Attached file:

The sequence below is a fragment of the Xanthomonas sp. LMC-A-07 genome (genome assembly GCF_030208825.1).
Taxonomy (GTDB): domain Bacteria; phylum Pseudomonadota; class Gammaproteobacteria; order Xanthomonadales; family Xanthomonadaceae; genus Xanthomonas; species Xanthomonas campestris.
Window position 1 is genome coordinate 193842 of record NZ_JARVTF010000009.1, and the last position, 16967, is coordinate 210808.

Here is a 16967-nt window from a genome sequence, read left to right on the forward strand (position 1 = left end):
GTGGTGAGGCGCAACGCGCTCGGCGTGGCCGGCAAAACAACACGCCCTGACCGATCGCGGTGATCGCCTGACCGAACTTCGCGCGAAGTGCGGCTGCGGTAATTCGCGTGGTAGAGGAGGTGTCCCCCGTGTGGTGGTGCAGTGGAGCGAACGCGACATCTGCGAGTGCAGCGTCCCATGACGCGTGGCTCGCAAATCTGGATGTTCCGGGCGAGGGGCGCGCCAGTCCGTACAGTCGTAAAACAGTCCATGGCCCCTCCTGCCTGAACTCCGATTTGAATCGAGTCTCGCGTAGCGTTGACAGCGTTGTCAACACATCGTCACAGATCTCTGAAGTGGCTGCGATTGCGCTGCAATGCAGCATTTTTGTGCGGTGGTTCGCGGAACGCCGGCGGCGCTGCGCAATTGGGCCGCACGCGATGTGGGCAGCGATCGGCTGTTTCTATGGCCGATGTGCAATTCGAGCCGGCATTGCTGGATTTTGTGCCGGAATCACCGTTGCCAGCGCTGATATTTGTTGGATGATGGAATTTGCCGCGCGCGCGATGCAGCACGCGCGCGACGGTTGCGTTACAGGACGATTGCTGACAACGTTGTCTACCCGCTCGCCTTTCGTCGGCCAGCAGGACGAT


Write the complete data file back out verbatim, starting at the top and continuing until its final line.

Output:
The sequence below is a fragment of the Xanthomonas sp. LMC-A-07 genome (genome assembly GCF_030208825.1).
Taxonomy (GTDB): domain Bacteria; phylum Pseudomonadota; class Gammaproteobacteria; order Xanthomonadales; family Xanthomonadaceae; genus Xanthomonas; species Xanthomonas campestris.
Window position 1 is genome coordinate 193842 of record NZ_JARVTF010000009.1, and the last position, 16967, is coordinate 210808.

Here is a 16967-nt window from a genome sequence, read left to right on the forward strand (position 1 = left end):
GTGGTGAGGCGCAACGCGCTCGGCGTGGCCGGCAAAACAACACGCCCTGACCGATCGCGGTGATCGCCTGACCGAACTTCGCGCGAAGTGCGGCTGCGGTAATTCGCGTGGTAGAGGAGGTGTCCCCCGTGTGGTGGTGCAGTGGAGCGAACGCGACATCTGCGAGTGCAGCGTCCCATGACGCGTGGCTCGCAAATCTGGATGTTCCGGGCGAGGGGCGCGCCAGTCCGTACAGTCGTAAAACAGTCCATGGCCCCTCCTGCCTGAACTCCGATTTGAATCGAGTCTCGCGTAGCGTTGACAGCGTTGTCAACACATCGTCACAGATCTCTGAAGTGGCTGCGATTGCGCTGCAATGCAGCATTTTTGTGCGGTGGTTCGCGGAACGCCGGCGGCGCTGCGCAATTGGGCCGCACGCGATGTGGGCAGCGATCGGCTGTTTCTATGGCCGATGTGCAATTCGAGCCGGCATTGCTGGATTTTGTGCCGGAATCACCGTTGCCAGCGCTGATATTTGTTGGATGATGGAATTTGCCGCGCGCGCGATGCAGCACGCGCGCGACGGTTGCGTTACAGGACGATTGCTGACAACGTTGTCTACCCGCTCGCCTTTCGTCGGCCAGCAGGACGAT